Dear Students (and Families):

    As a Counseling team, we want to encourage you (students, with the support of your family) to consider designing each year of your high school life to be joyful and interesting. Take courses that pique your curiosity and fuel your creative energy; don’t take classes because you think you have to. Participate in extracurricular activities that make you smile and fill you with joy.

    Counselors strive to support students to make effective decisions about how to schedule your time, which we hope will be joyful, balanced and interesting.  The teen years incorporate many competing demands:

    • Challenging academics
    • Clubs (Mock Trial, Model UN, Robotics, etc.)
    • Athletic pursuits (school teams, club teams, etc.)
    • Performing arts (drama, music, dance performances)
    • Family Life
    • Sleep
    • Social Life
    • Paid work
    • Community Services

    We often find ourselves listening to students tell us how many things you intend to do in terms of what you think you “can handle without falling apart.”  This often includes several AP courses, two or more sports per year, community service, part time jobs, and College of Marin courses.  We’d like students to think, not about how much you can take on, but what ingredients will make for a balanced and joyful life experience.

    Being 15, 16 or 17 years old is a task in and of itself.  There are many developmental milestones and rites of passage that have nothing to do with school that take time and energy:

    • Learning to drive
    • Falling in (and out) of love
    • Evaluating friendships
    • Exploring values
    • Arguing for fairness in life

    Much of the current research about teen emotional health centers on the exponential increase in anxiety, depression and an overwhelming fear of failure.  According to Denise Pope, Maureen Brown and Sarah Miles (co-authors of Overloaded and Underprepared, Strategies for Stronger Schools and Healthy, Successful Kids),

    “Our current fast-paced, high-pressure culture works against much of what we know about healthy child development.  The overemphasis on grades, test scores, and rote answers has stressed out some kids and marginalized many more.  Our largely singular focus on academic achievement has resulted in a lack of attention to other components of a successful life - the ability to be independent, adaptable, ethical, and engaged critical thinkers.”

    In their book, Pope, Brown & Miles outline several strategies to alleviate the harried nature of student lives, and support a healthier and saner adolescence.  Some of these include:

    • Fewer AP classes (the authors found no conclusive data to suggest that AP classes make students more likely to succeed in college, and some colleges felt that taking an AP exam and passing it was not so great an advantage that students didn't benefit by repeating the course in college)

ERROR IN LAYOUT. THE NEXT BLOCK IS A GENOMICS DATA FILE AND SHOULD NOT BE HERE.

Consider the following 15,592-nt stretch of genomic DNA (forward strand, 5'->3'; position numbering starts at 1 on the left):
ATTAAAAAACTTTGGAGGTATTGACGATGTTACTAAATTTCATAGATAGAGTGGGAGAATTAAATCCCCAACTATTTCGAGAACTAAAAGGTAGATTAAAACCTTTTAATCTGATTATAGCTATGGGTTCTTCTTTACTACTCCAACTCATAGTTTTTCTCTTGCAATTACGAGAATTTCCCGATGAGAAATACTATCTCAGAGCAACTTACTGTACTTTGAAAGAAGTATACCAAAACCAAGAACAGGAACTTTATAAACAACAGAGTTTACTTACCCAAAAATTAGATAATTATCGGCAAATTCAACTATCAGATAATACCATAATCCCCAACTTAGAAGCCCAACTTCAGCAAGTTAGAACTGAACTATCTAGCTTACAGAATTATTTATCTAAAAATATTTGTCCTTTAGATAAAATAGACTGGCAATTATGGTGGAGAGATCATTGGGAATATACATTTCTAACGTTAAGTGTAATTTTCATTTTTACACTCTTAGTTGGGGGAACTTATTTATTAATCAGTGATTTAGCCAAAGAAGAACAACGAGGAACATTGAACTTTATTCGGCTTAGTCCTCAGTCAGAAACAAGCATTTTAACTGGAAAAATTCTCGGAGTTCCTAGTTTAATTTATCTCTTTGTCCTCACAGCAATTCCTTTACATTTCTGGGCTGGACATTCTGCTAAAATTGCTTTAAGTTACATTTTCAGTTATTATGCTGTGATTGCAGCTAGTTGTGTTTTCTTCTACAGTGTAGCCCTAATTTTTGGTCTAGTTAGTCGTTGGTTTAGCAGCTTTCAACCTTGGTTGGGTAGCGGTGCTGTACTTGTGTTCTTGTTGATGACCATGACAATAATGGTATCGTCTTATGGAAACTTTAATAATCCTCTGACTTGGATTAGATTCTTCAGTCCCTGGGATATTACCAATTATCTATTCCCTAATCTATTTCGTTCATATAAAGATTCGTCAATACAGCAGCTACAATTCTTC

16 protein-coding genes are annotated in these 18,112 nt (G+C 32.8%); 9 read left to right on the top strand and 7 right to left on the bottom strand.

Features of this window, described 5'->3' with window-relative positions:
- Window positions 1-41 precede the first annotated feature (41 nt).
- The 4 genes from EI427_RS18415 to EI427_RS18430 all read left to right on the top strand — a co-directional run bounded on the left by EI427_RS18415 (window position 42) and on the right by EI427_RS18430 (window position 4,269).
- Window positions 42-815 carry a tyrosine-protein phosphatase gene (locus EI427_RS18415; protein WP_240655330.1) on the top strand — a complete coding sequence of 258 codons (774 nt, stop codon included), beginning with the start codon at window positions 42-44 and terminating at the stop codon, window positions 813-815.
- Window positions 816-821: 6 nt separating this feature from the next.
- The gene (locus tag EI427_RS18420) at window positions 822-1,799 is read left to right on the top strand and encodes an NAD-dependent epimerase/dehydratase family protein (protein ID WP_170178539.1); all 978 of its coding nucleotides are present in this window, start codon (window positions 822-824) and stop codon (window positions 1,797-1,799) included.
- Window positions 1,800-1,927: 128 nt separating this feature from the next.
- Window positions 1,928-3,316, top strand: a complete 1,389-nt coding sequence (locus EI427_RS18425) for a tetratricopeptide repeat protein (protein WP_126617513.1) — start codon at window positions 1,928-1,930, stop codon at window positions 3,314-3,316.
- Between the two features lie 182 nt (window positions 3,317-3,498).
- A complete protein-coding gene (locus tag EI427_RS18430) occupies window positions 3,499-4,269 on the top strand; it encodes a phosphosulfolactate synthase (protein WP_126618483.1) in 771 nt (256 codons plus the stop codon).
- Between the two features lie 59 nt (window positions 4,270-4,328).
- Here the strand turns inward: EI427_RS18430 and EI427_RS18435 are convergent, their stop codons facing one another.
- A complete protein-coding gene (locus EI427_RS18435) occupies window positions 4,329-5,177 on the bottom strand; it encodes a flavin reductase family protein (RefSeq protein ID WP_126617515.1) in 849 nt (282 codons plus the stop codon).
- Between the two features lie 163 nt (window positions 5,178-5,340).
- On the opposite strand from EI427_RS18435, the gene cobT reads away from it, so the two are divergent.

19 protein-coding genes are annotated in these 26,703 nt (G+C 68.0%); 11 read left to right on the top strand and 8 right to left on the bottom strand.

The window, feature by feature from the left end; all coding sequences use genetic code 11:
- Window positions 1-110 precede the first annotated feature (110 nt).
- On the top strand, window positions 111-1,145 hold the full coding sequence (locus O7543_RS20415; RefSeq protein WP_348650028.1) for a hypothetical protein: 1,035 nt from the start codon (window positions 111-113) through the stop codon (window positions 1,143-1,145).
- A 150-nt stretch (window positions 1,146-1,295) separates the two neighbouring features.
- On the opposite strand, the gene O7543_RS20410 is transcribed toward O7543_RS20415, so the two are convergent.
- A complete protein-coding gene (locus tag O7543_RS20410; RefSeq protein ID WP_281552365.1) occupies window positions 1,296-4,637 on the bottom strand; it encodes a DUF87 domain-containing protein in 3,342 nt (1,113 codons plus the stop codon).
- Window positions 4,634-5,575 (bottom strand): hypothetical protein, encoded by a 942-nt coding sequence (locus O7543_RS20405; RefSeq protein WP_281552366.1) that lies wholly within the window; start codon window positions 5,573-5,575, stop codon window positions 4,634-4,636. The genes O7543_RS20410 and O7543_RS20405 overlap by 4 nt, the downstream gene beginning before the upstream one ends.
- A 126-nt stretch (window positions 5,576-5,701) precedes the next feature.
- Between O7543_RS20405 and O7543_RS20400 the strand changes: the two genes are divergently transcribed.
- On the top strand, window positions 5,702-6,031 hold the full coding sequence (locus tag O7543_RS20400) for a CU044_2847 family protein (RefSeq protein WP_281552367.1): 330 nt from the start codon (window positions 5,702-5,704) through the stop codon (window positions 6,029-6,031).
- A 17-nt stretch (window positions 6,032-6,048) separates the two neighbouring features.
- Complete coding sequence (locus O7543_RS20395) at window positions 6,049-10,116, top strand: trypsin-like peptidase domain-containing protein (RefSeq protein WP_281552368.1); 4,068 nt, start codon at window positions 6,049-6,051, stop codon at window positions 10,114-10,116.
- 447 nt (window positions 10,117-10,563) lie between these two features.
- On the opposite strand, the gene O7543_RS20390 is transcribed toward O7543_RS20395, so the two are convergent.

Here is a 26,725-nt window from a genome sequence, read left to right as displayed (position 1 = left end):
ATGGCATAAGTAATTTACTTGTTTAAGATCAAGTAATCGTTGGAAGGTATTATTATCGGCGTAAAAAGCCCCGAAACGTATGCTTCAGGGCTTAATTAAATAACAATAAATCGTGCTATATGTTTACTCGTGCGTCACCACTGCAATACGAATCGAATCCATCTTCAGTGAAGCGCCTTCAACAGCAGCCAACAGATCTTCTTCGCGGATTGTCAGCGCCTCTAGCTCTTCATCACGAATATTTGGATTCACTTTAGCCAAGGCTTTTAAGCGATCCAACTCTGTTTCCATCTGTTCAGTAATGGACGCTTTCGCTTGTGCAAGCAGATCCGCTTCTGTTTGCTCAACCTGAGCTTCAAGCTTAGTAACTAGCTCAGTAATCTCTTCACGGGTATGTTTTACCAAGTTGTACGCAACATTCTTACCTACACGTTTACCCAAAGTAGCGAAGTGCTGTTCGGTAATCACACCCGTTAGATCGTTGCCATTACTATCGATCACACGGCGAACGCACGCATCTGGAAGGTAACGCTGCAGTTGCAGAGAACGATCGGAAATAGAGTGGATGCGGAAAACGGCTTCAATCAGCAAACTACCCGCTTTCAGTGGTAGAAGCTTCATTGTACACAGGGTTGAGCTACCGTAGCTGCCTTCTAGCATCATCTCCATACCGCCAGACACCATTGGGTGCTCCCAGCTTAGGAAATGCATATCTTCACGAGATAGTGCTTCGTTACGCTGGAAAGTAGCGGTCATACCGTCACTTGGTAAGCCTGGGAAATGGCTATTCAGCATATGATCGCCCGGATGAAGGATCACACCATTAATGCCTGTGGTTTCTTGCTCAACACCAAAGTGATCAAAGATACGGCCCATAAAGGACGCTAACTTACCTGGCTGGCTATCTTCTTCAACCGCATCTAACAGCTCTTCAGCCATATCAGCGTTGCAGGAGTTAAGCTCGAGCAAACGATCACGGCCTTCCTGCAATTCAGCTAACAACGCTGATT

• Later start time (we do that at Drake!)
    • Lower stakes testing
    • No homework over extended breaks
    • More sleep

    Our combined experience has given us pause to consider what we see as an unhealthy increase in expectations.  Many of you tell us:

    • You feel you are in a constant state of competition for the scarce resource of college admission from the time you enter 9th grade until you walk across the stage senior year. 
    • You are barraged by questions from peers, parents and adults in the community to share your college lists, GPA’s, SAT/ACT scores, and future plans.

    According to Madeline Levine (The Price of Privilege and Teach Your Children Well),

    Fewer and fewer affluent teens are able to resist the constant pressure to excel.  Between accelerated courses, multiple extracurricular activities, premature preparation for college, coaches and tutors engaged to wring the last bit of performance out of them, many kids find themselves scheduled to within an inch of their lives.  Being pushed toward ever increasing levels of achievement leaves little time for internal exploration which is critical for the process of self-development.  It cannot be rushed.” 

    The teen years have come to look more like a business endeavor than an endeavor of the heart. 

    The focus on what children can do has overtaken the focus on who you children are. 

    Although you may appear to be doing all the right things (earning high grades, engaging in athletics and leadership activities), Levine’s research and our own Healthy Kids Survey illustrate that you are at staggering risk of becoming addicted to alcohol or drugs, or becoming severely anxious and depressed. 

    When considering AP courses, know that these take a huge commitment of time and energy. For many students, the perfect number of AP courses to take is zeroFor others, one AP course in an area of strong interest or aptitude is just rightFor those who want intense challenge, a maximum of two college courses in any given year will provide for a demanding and rigorous experience, while leaving room for athletic or performing art pursuits.  Limiting the number of AP courses to no more than two will also leave time for relaxation, socializing, spending time with family, and getting enough sleep to feel energized every day you attend school.

    With so many competing alternatives for your time and energy, we hope you will prioritize joy along with challenge, and throw in a little relaxation for good measure. 

    “I think there should be a good balance between

    being a good student

     and being able to enjoy your high school life.” 


    The Drake Counseling Department


    Last updated by Sheila Souder on 2/22/2020.